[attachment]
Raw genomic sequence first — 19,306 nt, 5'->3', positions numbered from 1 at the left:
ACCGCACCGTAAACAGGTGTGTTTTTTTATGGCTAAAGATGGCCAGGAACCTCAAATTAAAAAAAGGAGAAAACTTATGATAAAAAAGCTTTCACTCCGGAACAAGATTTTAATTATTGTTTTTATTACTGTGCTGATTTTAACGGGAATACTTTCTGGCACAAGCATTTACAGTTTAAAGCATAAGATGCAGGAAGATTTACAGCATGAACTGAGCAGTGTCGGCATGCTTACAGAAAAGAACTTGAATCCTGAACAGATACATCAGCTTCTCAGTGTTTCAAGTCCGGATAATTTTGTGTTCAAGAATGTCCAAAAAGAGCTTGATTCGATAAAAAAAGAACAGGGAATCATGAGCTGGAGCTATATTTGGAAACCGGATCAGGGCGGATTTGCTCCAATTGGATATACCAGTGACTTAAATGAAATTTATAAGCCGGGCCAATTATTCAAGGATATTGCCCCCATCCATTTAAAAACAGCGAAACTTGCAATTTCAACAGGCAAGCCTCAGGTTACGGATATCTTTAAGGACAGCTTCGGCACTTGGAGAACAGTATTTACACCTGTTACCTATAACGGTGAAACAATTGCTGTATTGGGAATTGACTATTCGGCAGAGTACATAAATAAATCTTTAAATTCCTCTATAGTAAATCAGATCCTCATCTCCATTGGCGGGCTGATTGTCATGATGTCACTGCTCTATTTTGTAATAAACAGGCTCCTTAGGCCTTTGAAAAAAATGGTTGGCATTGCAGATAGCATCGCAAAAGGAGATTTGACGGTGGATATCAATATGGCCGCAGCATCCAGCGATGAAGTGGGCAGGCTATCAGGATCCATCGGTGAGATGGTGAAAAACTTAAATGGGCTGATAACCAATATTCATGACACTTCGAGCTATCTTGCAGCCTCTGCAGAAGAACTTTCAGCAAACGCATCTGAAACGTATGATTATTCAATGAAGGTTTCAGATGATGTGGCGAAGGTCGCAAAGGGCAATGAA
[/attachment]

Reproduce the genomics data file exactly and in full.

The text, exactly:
Raw genomic sequence first — 19,306 nt, 5'->3', positions numbered from 1 at the left:
ACCGCACCGTAAACAGGTGTGTTTTTTTATGGCTAAAGATGGCCAGGAACCTCAAATTAAAAAAAGGAGAAAACTTATGATAAAAAAGCTTTCACTCCGGAACAAGATTTTAATTATTGTTTTTATTACTGTGCTGATTTTAACGGGAATACTTTCTGGCACAAGCATTTACAGTTTAAAGCATAAGATGCAGGAAGATTTACAGCATGAACTGAGCAGTGTCGGCATGCTTACAGAAAAGAACTTGAATCCTGAACAGATACATCAGCTTCTCAGTGTTTCAAGTCCGGATAATTTTGTGTTCAAGAATGTCCAAAAAGAGCTTGATTCGATAAAAAAAGAACAGGGAATCATGAGCTGGAGCTATATTTGGAAACCGGATCAGGGCGGATTTGCTCCAATTGGATATACCAGTGACTTAAATGAAATTTATAAGCCGGGCCAATTATTCAAGGATATTGCCCCCATCCATTTAAAAACAGCGAAACTTGCAATTTCAACAGGCAAGCCTCAGGTTACGGATATCTTTAAGGACAGCTTCGGCACTTGGAGAACAGTATTTACACCTGTTACCTATAACGGTGAAACAATTGCTGTATTGGGAATTGACTATTCGGCAGAGTACATAAATAAATCTTTAAATTCCTCTATAGTAAATCAGATCCTCATCTCCATTGGCGGGCTGATTGTCATGATGTCACTGCTCTATTTTGTAATAAACAGGCTCCTTAGGCCTTTGAAAAAAATGGTTGGCATTGCAGATAGCATCGCAAAAGGAGATTTGACGGTGGATATCAATATGGCCGCAGCATCCAGCGATGAAGTGGGCAGGCTATCAGGATCCATCGGTGAGATGGTGAAAAACTTAAATGGGCTGATAACCAATATTCATGACACTTCGAGCTATCTTGCAGCCTCTGCAGAAGAACTTTCAGCAAACGCATCTGAAACGTATGATTATTCAATGAAGGTTTCAGATGATGTGGCGAAGGTCGCAAAGGGCAATGAA